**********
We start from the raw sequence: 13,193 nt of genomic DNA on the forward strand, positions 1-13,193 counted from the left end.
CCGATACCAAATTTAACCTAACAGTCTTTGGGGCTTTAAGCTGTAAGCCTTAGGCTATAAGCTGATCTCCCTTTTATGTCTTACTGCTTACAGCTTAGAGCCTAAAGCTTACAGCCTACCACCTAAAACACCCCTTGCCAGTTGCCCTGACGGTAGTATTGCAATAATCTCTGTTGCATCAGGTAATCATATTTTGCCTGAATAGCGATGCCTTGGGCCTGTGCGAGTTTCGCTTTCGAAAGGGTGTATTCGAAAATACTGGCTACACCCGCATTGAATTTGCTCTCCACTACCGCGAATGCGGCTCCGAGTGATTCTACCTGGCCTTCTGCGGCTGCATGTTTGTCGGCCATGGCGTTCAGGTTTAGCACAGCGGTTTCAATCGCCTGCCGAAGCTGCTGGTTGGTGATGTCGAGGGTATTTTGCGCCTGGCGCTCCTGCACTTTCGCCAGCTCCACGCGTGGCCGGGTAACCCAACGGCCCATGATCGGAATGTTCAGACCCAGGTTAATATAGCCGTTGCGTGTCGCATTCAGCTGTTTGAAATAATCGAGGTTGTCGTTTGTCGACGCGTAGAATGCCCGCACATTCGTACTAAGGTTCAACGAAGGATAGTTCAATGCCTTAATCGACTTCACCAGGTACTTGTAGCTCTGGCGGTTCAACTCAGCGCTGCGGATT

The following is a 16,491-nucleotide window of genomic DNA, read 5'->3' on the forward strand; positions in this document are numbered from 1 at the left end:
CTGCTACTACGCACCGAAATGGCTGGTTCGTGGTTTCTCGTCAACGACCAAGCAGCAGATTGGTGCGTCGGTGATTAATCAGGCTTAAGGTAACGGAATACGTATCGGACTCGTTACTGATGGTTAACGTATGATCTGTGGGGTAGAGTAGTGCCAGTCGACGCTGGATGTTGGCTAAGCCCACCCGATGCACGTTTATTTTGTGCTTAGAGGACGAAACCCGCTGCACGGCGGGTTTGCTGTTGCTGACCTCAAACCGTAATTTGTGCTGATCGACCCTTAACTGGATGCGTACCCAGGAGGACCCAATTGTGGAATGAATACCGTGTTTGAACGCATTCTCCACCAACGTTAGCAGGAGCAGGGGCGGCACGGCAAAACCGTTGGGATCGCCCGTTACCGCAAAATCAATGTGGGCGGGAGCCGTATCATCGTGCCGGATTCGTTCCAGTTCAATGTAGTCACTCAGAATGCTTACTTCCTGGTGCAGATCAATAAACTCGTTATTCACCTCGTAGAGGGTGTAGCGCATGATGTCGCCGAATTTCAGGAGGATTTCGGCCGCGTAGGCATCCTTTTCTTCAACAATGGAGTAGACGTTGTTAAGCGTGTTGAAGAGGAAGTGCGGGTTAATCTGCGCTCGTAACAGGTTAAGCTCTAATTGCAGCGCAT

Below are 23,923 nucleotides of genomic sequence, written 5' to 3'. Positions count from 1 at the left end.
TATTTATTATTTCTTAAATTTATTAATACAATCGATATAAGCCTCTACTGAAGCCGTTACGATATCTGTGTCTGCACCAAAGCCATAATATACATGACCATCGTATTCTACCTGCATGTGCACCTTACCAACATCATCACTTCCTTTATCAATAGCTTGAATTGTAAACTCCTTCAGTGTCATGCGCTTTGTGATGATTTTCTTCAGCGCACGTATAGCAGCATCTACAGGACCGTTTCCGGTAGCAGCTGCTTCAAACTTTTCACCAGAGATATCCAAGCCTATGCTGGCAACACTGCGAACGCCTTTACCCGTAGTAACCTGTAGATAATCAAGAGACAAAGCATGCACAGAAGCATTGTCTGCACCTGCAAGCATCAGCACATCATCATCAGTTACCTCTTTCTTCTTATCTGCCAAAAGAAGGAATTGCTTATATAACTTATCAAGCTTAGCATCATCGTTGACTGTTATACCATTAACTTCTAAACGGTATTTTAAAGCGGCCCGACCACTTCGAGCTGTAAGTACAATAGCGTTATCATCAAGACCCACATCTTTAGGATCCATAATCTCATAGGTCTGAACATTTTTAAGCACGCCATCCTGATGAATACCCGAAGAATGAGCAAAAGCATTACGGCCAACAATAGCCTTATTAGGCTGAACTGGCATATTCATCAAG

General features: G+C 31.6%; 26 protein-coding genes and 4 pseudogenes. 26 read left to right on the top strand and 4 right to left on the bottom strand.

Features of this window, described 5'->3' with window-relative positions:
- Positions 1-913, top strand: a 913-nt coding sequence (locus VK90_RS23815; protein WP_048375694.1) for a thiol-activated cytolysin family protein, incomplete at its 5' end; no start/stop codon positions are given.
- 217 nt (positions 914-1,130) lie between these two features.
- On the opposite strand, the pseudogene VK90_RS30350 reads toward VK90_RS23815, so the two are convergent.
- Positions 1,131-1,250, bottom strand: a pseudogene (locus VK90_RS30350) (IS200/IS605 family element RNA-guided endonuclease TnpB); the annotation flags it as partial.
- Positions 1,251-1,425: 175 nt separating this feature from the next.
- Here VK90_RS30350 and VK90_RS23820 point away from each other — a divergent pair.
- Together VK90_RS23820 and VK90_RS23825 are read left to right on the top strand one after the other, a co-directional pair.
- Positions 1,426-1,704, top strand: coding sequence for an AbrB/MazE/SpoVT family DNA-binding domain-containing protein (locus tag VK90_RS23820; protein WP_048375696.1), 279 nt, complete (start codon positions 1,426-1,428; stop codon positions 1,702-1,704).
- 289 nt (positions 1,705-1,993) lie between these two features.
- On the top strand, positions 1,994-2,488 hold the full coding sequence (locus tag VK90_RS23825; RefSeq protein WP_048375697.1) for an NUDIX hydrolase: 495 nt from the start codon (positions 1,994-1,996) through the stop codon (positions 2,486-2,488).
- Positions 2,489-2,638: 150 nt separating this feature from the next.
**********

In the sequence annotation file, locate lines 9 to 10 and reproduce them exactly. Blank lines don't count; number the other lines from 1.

- Positions 1-913, top strand: a 913-nt coding sequence (locus VK90_RS23815; protein WP_048375694.1) for a thiol-activated cytolysin family protein, incomplete at its 5' end; no start/stop codon positions are given.
- 217 nt (positions 914-1,130) lie between these two features.